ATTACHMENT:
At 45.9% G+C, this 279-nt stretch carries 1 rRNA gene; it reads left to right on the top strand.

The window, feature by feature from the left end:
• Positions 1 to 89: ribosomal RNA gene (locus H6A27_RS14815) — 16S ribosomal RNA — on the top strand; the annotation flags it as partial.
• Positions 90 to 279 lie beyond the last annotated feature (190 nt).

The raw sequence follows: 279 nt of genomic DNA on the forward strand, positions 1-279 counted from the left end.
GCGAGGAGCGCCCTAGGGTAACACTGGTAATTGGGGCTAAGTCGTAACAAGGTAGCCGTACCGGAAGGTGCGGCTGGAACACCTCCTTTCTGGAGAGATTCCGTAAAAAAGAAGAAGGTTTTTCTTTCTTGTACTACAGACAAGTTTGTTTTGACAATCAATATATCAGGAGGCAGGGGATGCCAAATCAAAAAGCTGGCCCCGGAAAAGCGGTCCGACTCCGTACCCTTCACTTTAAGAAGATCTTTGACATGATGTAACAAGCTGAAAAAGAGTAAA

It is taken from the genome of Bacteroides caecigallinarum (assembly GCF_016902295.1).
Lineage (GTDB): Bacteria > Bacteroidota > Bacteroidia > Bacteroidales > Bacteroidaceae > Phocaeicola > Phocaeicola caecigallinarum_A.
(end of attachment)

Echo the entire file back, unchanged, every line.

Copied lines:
At 45.9% G+C, this 279-nt stretch carries 1 rRNA gene; it reads left to right on the top strand.

The window, feature by feature from the left end:
• Positions 1 to 89: ribosomal RNA gene (locus H6A27_RS14815) — 16S ribosomal RNA — on the top strand; the annotation flags it as partial.
• Positions 90 to 279 lie beyond the last annotated feature (190 nt).

The raw sequence follows: 279 nt of genomic DNA on the forward strand, positions 1-279 counted from the left end.
GCGAGGAGCGCCCTAGGGTAACACTGGTAATTGGGGCTAAGTCGTAACAAGGTAGCCGTACCGGAAGGTGCGGCTGGAACACCTCCTTTCTGGAGAGATTCCGTAAAAAAGAAGAAGGTTTTTCTTTCTTGTACTACAGACAAGTTTGTTTTGACAATCAATATATCAGGAGGCAGGGGATGCCAAATCAAAAAGCTGGCCCCGGAAAAGCGGTCCGACTCCGTACCCTTCACTTTAAGAAGATCTTTGACATGATGTAACAAGCTGAAAAAGAGTAAA

It is taken from the genome of Bacteroides caecigallinarum (assembly GCF_016902295.1).
Lineage (GTDB): Bacteria > Bacteroidota > Bacteroidia > Bacteroidales > Bacteroidaceae > Phocaeicola > Phocaeicola caecigallinarum_A.